The members of Romiot guilds were also mobilized to contribute voluntary personal labour. Builders worked without pay to erect school buildings and society headquarters, whereas rich businessmen vied for the offer of donations. It was in that context of selfless competition that the ideal of the community or national benefactor emerged among the rich merchants. The most prominent benefactors in Rhaedestos were the following: Stavros and Paschales Georgiades (Georgeadeion Boys’ School and Nursery), the wholesale merchants of grain Constantinos and Georgios Theodorides (Theodorideia Ekpaedevteria or Educational Establishments) and K. Constantinides. Greeks took pride in their societies and saw them as evidence of the special character of their culture and history. (Mavridis 2003)
The Society of Rhaedestos housed a library and reading room, a collection of antiquities from the wider area of the town, a coin collection, a picture gallery, and a hall for the town band. In the basement, facing the seafront, there was a refectory. The Society held regular feasts and balls. Its archaeological collection is now housed in the museum of Thessalonike.
Rhaedestians were also inspired by their religious faith to erect new churches and repair those frequently destroyed by earthquakes or endemic fires. A great number of churches are mentioned in historical records, which have since disappeared without trace. Rhaedestians also excelled in church chanting, and its cantors and ecclesiastical music teachers were known over a wide area covering Propontis and the Aegean.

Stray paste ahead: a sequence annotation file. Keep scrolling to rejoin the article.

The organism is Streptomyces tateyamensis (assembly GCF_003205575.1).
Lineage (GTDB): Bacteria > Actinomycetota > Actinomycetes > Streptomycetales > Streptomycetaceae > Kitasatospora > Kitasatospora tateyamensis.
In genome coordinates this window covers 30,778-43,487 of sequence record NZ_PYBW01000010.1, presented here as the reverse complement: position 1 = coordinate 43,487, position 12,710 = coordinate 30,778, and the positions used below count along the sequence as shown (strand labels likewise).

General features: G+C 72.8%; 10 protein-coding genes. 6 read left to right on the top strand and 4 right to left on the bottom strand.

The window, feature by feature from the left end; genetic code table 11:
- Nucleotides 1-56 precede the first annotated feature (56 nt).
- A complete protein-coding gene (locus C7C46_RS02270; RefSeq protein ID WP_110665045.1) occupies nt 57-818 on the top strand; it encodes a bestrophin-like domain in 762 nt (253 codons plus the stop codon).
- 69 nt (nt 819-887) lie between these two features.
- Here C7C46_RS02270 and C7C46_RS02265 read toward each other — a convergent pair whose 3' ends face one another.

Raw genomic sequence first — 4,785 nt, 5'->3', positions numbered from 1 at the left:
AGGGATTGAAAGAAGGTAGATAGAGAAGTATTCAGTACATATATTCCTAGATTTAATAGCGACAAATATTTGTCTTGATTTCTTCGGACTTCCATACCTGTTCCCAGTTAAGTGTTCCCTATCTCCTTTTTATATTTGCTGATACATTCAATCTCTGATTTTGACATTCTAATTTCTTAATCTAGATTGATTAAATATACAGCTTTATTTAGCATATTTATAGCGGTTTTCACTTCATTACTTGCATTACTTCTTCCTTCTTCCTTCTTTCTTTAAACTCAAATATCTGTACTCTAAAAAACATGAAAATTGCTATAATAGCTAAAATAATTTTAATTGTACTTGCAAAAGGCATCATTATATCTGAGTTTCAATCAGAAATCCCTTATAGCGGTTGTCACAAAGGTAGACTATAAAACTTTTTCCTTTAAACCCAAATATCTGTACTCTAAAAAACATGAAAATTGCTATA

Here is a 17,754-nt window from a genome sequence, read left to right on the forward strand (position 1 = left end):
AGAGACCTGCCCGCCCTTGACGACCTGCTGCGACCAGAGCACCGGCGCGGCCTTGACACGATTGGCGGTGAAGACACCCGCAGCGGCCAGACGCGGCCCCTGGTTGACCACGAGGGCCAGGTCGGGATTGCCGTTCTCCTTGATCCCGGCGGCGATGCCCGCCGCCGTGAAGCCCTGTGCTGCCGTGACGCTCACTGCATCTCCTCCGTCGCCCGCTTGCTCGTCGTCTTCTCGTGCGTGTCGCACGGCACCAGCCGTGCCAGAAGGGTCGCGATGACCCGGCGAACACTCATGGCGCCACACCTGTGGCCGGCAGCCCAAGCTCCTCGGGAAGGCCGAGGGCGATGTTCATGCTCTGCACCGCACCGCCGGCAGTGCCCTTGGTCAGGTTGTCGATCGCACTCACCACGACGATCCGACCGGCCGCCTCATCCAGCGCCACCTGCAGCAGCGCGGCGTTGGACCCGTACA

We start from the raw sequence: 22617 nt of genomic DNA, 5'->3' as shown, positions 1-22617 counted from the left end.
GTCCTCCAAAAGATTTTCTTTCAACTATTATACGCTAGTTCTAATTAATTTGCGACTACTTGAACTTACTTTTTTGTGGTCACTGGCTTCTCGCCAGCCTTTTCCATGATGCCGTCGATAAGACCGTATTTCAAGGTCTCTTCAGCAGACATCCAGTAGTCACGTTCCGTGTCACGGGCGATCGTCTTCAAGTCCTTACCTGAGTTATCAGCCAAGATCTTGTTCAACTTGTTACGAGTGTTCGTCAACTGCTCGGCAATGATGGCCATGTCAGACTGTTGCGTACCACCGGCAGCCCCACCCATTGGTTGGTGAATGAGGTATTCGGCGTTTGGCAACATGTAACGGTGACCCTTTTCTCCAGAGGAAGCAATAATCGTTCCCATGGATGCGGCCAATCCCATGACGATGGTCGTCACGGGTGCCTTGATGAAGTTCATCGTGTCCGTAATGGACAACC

The French archaeologist A. Dumont, who travelled in Thrace in 1868, wrote that the Greeks managed to preserve their language and civilization in spite of their having been through very adverse historical times. Their attachment to their learned tradition is particularly noteworthy, as is the survival of an ethos based on age-long tried and tested traditions. On those foundations, education paves the way towards spiritual revival and the acquisition of solid knowledge.
Also, in 1871 the correspondent of the French Review of Two Worlds was impressed by the Greeks’ commitment to education. That commitment is still going strong, though occasionally in a formalistic kind of way. According to historian George Finley, revolutionary Greeks exhibited a lower percentage of illiteracy compared to their contemporary Western Europeans.
As a characteristic example, Finley noted that the humble teacher of an obscure village near Rhaedestos owned a library with classical Greek books. He was impressed by Greeks’ determination to preserve their national cultural identity, and by the ubiquitous and dominant presence of sophisticated Greek communities. In contradistinction, he added, the first book in Bulgarian was published as late as 1806.